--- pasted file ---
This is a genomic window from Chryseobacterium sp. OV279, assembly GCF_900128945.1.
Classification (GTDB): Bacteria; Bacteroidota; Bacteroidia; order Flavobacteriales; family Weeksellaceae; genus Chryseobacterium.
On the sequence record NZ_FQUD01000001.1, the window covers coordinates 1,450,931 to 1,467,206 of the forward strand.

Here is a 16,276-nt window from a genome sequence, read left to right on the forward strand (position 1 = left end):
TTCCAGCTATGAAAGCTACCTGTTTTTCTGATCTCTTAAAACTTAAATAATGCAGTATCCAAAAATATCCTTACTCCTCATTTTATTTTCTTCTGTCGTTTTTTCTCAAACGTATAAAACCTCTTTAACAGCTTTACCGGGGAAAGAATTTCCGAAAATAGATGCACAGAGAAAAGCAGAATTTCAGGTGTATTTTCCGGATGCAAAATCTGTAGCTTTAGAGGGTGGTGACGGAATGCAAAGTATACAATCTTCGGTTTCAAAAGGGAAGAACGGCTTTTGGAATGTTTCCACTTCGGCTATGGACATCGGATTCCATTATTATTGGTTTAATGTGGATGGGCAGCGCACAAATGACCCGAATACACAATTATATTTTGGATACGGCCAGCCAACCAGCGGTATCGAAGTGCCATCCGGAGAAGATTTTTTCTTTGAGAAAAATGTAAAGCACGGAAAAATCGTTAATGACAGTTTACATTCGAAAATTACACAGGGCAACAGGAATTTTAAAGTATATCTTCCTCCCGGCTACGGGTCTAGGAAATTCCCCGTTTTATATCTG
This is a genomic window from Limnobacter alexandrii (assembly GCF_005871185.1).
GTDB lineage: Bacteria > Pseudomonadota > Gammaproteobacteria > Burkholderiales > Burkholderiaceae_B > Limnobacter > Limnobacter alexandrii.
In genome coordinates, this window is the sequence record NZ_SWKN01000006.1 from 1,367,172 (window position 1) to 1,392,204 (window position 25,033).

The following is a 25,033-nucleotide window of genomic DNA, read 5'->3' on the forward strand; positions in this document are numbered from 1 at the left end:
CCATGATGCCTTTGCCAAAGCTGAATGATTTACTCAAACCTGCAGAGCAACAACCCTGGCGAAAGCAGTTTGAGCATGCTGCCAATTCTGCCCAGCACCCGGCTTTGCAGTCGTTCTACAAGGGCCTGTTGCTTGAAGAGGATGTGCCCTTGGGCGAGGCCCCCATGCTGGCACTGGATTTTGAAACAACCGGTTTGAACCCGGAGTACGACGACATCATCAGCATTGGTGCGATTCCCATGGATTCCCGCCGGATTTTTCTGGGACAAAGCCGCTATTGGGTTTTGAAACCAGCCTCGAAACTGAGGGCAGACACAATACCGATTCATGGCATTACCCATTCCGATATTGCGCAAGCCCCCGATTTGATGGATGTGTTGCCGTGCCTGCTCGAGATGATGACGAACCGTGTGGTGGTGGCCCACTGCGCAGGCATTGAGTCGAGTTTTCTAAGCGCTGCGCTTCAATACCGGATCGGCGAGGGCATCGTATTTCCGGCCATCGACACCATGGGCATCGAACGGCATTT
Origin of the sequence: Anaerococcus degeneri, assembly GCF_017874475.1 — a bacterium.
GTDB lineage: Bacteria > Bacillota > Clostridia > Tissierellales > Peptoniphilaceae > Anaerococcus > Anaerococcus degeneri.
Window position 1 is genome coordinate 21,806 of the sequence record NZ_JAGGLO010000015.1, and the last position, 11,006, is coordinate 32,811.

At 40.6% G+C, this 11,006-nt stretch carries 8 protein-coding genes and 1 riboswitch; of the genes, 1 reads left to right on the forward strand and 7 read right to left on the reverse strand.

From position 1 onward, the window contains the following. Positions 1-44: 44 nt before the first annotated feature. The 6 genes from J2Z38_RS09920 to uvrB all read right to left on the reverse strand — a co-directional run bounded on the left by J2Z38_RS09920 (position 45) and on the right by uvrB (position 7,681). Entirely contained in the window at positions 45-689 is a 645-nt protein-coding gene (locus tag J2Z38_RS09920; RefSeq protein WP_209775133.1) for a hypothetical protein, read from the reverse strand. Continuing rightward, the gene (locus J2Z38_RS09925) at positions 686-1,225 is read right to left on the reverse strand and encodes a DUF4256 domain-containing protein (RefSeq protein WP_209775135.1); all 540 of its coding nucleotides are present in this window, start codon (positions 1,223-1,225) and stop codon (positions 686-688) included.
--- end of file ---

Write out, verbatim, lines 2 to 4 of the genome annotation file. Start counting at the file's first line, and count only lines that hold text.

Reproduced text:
Classification (GTDB): Bacteria; Bacteroidota; Bacteroidia; order Flavobacteriales; family Weeksellaceae; genus Chryseobacterium.
On the sequence record NZ_FQUD01000001.1, the window covers coordinates 1,450,931 to 1,467,206 of the forward strand.

Here is a 16,276-nt window from a genome sequence, read left to right on the forward strand (position 1 = left end):